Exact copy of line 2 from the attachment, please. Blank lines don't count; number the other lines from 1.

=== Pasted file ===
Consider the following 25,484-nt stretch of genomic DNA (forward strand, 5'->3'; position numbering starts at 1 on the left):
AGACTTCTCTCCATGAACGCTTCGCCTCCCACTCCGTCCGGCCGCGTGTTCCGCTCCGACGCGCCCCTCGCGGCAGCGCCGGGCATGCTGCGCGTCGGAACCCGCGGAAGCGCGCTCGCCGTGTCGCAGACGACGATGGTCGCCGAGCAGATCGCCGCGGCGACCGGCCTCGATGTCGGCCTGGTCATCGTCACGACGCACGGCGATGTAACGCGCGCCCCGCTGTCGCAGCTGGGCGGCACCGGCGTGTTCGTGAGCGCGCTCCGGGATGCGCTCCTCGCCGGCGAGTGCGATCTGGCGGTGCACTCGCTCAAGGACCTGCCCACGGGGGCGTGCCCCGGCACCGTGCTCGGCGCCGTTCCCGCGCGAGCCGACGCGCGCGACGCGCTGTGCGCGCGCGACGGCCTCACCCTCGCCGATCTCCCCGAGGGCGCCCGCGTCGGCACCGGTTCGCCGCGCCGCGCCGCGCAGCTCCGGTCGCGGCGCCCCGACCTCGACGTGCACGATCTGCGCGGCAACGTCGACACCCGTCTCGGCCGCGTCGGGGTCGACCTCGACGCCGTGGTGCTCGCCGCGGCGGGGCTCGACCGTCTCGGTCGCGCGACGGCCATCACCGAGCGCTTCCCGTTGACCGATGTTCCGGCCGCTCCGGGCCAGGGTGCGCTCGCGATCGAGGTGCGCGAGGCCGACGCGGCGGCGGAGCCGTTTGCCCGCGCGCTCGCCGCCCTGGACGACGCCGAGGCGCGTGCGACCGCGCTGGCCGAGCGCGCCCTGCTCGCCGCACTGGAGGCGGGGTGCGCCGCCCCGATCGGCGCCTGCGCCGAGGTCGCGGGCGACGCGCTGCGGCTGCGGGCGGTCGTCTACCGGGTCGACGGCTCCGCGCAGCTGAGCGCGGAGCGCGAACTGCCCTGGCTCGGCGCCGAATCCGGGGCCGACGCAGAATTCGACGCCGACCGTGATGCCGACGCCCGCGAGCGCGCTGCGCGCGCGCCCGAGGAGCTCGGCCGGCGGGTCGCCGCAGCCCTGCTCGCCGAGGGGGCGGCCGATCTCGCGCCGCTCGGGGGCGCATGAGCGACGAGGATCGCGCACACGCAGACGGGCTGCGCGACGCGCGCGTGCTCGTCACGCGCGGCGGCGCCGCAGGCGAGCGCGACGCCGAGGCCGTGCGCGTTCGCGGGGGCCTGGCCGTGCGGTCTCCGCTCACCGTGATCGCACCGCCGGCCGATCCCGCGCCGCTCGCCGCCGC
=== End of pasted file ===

AGACTTCTCTCCATGAACGCTTCGCCTCCCACTCCGTCCGGCCGCGTGTTCCGCTCCGACGCGCCCCTCGCGGCAGCGCCGGGCATGCTGCGCGTCGGAACCCGCGGAAGCGCGCTCGCCGTGTCGCAGACGACGATGGTCGCCGAGCAGATCGCCGCGGCGACCGGCCTCGATGTCGGCCTGGTCATCGTCACGACGCACGGCGATGTAACGCGCGCCCCGCTGTCGCAGCTGGGCGGCACCGGCGTGTTCGTGAGCGCGCTCCGGGATGCGCTCCTCGCCGGCGAGTGCGATCTGGCGGTGCACTCGCTCAAGGACCTGCCCACGGGGGCGTGCCCCGGCACCGTGCTCGGCGCCGTTCCCGCGCGAGCCGACGCGCGCGACGCGCTGTGCGCGCGCGACGGCCTCACCCTCGCCGATCTCCCCGAGGGCGCCCGCGTCGGCACCGGTTCGCCGCGCCGCGCCGCGCAGCTCCGGTCGCGGCGCCCCGACCTCGACGTGCACGATCTGCGCGGCAACGTCGACACCCGTCTCGGCCGCGTCGGGGTCGACCTCGACGCCGTGGTGCTCGCCGCGGCGGGGCTCGACCGTCTCGGTCGCGCGACGGCCATCACCGAGCGCTTCCCGTTGACCGATGTTCCGGCCGCTCCGGGCCAGGGTGCGCTCGCGATCGAGGTGCGCGAGGCCGACGCGGCGGCGGAGCCGTTTGCCCGCGCGCTCGCCGCCCTGGACGACGCCGAGGCGCGTGCGACCGCGCTGGCCGAGCGCGCCCTGCTCGCCGCACTGGAGGCGGGGTGCGCCGCCCCGATCGGCGCCTGCGCCGAGGTCGCGGGCGACGCGCTGCGGCTGCGGGCGGTCGTCTACCGGGTCGACGGCTCCGCGCAGCTGAGCGCGGAGCGCGAACTGCCCTGGCTCGGCGCCGAATCCGGGGCCGACGCAGAATTCGACGCCGACCGTGATGCCGACGCCCGCGAGCGCGCTGCGCGCGCGCCCGAGGAGCTCGGCCGGCGGGTCGCCGCAGCCCTGCTCGCCGAGGGGGCGGCCGATCTCGCGCCGCTCGGGGGCGCATGAGCGACGAGGATCGCGCACACGCAGACGGGCTGCGCGACGCGCGCGTGCTCGTCACGCGCGGCGGCGCCGCAGGCGAGCGCGACGCCGAGGCCGTGCGCGTTCGCGGGGGCCTGGCCGTGCGGTCTCCGCTCACCGTGATCGCACCGCCGGCCGATCCCGCGCCGCTCGCCGCCGC